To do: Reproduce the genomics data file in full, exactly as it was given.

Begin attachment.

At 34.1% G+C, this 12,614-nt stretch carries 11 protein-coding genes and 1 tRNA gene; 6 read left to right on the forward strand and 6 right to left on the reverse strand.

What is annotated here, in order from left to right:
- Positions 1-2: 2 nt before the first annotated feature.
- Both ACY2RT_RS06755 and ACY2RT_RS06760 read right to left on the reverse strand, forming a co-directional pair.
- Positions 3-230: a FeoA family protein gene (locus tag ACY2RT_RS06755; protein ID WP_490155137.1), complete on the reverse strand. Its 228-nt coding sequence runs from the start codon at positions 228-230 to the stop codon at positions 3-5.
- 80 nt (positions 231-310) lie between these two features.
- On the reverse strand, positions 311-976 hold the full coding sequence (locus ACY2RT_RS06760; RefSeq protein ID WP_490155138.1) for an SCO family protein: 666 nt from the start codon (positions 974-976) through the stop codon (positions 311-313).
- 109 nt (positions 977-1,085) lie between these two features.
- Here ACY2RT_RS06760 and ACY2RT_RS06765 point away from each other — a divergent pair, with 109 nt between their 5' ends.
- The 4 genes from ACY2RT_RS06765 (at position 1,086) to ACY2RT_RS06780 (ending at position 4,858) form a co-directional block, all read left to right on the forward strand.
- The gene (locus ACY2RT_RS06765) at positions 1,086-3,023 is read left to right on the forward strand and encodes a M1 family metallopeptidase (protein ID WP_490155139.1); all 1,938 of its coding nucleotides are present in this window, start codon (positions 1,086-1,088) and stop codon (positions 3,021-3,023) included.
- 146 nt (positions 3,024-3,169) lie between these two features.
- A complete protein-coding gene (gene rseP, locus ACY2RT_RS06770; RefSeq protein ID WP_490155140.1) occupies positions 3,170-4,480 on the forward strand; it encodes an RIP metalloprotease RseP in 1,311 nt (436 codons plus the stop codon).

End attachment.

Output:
At 34.1% G+C, this 12,614-nt stretch carries 11 protein-coding genes and 1 tRNA gene; 6 read left to right on the forward strand and 6 right to left on the reverse strand.

What is annotated here, in order from left to right:
- Positions 1-2: 2 nt before the first annotated feature.
- Both ACY2RT_RS06755 and ACY2RT_RS06760 read right to left on the reverse strand, forming a co-directional pair.
- Positions 3-230: a FeoA family protein gene (locus tag ACY2RT_RS06755; protein ID WP_490155137.1), complete on the reverse strand. Its 228-nt coding sequence runs from the start codon at positions 228-230 to the stop codon at positions 3-5.
- 80 nt (positions 231-310) lie between these two features.
- On the reverse strand, positions 311-976 hold the full coding sequence (locus ACY2RT_RS06760; RefSeq protein ID WP_490155138.1) for an SCO family protein: 666 nt from the start codon (positions 974-976) through the stop codon (positions 311-313).
- 109 nt (positions 977-1,085) lie between these two features.
- Here ACY2RT_RS06760 and ACY2RT_RS06765 point away from each other — a divergent pair, with 109 nt between their 5' ends.
- The 4 genes from ACY2RT_RS06765 (at position 1,086) to ACY2RT_RS06780 (ending at position 4,858) form a co-directional block, all read left to right on the forward strand.
- The gene (locus ACY2RT_RS06765) at positions 1,086-3,023 is read left to right on the forward strand and encodes a M1 family metallopeptidase (protein ID WP_490155139.1); all 1,938 of its coding nucleotides are present in this window, start codon (positions 1,086-1,088) and stop codon (positions 3,021-3,023) included.
- 146 nt (positions 3,024-3,169) lie between these two features.
- A complete protein-coding gene (gene rseP, locus ACY2RT_RS06770; RefSeq protein ID WP_490155140.1) occupies positions 3,170-4,480 on the forward strand; it encodes an RIP metalloprotease RseP in 1,311 nt (436 codons plus the stop codon).